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Course: Europe 1300 - 1800 > Unit 9

Lesson 4: Dutch Republic

Michaelina Wautier, The Five Senses

Michaelina Wautier, The Five Senses, series of five canvases (Sight, Hearing, Smell, Taste, and Touch), 1650, oil on canvas, 68 x 58 cm or 70 x 61 cm (Rose-Marie and Eijk van Otterloo Collection at the MFA, Boston). Speakers: Dr. Christopher Atkins, Van Otterloo-Weatherie Director, Center for Netherlandish Art, Museum of Fine Arts, Boston, and Dr. Beth Harris. Created by Smarthistory.

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Video transcript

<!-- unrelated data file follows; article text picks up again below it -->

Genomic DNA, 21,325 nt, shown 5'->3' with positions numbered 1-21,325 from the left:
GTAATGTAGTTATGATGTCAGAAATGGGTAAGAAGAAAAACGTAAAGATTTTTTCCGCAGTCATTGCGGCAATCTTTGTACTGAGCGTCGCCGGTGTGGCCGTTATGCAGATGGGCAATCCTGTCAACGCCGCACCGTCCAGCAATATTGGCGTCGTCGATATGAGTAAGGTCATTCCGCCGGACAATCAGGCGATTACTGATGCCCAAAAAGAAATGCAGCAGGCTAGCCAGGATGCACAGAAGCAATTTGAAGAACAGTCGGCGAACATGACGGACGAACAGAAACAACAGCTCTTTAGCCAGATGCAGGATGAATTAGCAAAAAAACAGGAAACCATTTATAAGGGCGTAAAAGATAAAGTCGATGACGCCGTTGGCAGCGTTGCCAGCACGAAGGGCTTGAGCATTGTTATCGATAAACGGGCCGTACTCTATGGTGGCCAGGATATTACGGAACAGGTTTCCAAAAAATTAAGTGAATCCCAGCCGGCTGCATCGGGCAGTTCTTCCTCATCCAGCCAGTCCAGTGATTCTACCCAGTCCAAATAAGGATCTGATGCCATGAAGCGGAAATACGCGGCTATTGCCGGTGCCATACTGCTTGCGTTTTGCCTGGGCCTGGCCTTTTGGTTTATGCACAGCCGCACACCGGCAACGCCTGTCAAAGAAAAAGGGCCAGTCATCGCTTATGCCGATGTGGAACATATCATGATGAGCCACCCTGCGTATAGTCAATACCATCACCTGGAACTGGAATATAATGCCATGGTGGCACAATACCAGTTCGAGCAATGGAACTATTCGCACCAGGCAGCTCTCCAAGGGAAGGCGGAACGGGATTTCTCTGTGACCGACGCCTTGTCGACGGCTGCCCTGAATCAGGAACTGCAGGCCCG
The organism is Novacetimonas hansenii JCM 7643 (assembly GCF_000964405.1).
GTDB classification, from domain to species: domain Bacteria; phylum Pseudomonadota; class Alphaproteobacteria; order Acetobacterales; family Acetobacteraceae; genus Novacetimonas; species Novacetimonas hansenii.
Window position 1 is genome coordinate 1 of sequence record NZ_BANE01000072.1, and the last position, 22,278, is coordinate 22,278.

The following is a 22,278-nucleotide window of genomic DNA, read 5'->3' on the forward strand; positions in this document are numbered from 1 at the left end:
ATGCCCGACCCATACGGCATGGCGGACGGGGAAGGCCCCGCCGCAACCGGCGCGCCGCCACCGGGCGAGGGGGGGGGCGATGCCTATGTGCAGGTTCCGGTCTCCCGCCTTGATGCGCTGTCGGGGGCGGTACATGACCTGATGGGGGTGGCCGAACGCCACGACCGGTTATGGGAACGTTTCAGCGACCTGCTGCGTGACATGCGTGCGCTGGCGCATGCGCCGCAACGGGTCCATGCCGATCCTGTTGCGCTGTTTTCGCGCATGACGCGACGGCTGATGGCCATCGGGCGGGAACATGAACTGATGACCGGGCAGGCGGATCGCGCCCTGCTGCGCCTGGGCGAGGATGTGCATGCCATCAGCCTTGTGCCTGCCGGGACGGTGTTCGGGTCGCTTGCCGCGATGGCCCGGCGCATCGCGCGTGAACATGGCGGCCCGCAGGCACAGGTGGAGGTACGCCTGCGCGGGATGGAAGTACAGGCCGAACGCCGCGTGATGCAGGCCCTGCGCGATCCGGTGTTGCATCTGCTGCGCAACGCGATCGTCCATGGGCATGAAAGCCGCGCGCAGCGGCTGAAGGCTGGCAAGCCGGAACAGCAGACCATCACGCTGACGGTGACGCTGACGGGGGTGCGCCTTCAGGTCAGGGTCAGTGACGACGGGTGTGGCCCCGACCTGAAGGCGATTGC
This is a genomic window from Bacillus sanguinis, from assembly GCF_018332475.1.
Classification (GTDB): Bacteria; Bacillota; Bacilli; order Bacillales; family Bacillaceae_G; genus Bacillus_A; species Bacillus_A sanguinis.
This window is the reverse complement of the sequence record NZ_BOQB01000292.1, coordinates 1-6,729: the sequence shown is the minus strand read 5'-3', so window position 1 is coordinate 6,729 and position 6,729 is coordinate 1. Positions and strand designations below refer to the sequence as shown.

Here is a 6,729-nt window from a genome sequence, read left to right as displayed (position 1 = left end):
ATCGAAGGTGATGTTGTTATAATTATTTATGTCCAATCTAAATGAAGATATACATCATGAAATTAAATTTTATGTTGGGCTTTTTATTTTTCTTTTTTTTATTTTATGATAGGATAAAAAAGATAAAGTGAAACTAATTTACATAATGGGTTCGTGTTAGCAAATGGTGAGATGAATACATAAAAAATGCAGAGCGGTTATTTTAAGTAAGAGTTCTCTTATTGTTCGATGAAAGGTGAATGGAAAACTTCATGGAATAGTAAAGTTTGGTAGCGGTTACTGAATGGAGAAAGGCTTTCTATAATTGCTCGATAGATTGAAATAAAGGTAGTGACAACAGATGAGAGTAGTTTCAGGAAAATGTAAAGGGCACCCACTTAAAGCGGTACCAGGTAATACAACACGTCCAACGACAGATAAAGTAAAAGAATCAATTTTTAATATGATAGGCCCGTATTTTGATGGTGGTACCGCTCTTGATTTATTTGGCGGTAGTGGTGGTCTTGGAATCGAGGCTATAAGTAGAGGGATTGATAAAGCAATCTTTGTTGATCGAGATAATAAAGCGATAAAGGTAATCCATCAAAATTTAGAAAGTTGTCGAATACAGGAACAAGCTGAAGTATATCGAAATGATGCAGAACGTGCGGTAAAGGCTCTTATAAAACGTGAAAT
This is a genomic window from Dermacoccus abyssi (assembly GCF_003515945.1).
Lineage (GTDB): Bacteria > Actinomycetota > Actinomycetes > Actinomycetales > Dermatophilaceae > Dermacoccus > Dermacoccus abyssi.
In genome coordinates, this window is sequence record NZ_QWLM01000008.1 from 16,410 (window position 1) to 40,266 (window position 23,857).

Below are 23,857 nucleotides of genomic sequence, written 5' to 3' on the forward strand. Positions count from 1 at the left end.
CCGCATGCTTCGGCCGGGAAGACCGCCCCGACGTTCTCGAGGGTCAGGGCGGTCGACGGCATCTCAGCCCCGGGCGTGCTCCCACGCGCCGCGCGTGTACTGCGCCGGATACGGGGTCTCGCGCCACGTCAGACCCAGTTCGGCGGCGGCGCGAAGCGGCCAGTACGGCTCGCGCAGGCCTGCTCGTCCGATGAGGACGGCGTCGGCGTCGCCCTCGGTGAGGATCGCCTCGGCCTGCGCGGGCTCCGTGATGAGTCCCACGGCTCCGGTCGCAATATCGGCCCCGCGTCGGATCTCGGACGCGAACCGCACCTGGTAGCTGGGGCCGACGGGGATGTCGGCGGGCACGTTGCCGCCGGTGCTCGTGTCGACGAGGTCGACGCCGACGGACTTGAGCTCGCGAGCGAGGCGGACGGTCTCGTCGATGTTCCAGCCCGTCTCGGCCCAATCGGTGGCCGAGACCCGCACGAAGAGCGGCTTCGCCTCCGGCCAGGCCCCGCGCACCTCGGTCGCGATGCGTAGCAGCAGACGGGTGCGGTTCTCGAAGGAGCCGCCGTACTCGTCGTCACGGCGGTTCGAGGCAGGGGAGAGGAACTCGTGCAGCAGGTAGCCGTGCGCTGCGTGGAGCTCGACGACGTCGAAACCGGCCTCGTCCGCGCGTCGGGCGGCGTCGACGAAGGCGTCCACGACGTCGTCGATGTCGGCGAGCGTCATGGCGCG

(jazzy music) - [Beth] We're in the lovely rotunda at the Museum of Fine Arts Boston, and we're looking at a series of five paintings of "The Five Senses" by Michaelina Wautier. And the one we wanna focus on shows the sense of smell. - [Christopher] We have a young boy holding his nose because in his other hand he's holding a rotten egg, which we can imagine must be an absolutely horrific odor. And that odor, that gas that's coming up, that's a pretty sophisticated and philosophical approach to the subject. - [Beth] So we know the subject of the Five Senses was popular at this time in the 17th Century and artists like Rubens and Brueghel painted the same subject. - [Christopher] This is the period where people are beginning to look at the world around them in a different way. So how do we understand, how do we interact with the world? How do our senses help us explain and engage with all the different things around us? - [Beth] This is the period of the Scientific Revolution. Philosophers, scientists are thinking about how we gain knowledge about the world around us. Is it through our senses? Is it through our minds? Is it through a combination of both? Which comes first? These were matters of philosophical interest. - [Christopher] Of active philosophical interest, if not active debates. - [Beth] Let's talk about Wautier. She's such an interesting artist. Her facility with paint is so clear in this painting. The folds of the boy's jacket are painted with such skill. We can see the brushstrokes. The tiny touches of lighter-colored yellow and gold paint on his knuckles or on his cheeks. His eyes are so penetrating and we feel as though we're sitting in front of this boy. - [Christopher] This feels like a real person in front of us looking out directly at us. - [Beth] And it's so real that we almost wanna put our hands up to our noses ourselves because we might smell that egg, too. Figure is very close to us. We feel very much like he's in our space. The background is dark so that our attention goes to that figure who fills out the space of the painting. So how is it that I've never heard of Wautier before? - [Christopher] Katlijne Van der Stighelen, a professor at the University of Leuven is really responsible for putting Wautier into the spotlight. And what we are looking at here is five of the 35 pictures that we now know to be by the artist. - [Beth] I think back to Linda Nochlin's article, "Why Are There No Great Women Artists?" And one answer has to be willful blindness. - [Christopher] Each of "The Five Senses" is signed and dated, so these are clearly and prominently ascribed to her. So it does in fact seem like there must have been some sort of willful process over the course of history to not put her into the historical documents. - [Beth] Let's go look at a signature. So we're looking now at the painting having to do with the sense of hearing. And we can clearly see a signature in the upper left. - [Christopher] It says Michaelina Wautier fecit, then dated 1650. It's really hard to miss. Now that we know of this series, and with her attribution and with the dating, we can now put it into sequence and look at other works of art and think about which ones came first and which ones followed. - [Beth] So I wonder how many other women artists are lurking in private collections and in the basements of museums and how we can overcome that kind of blindness as scholars. - [Christopher] It makes us ask the question, what else is there? - [Beth] Makes me think about how invested we are in the idea of the male artist and the male genius that we can't even see what's in front of our eyes. (jazzy music)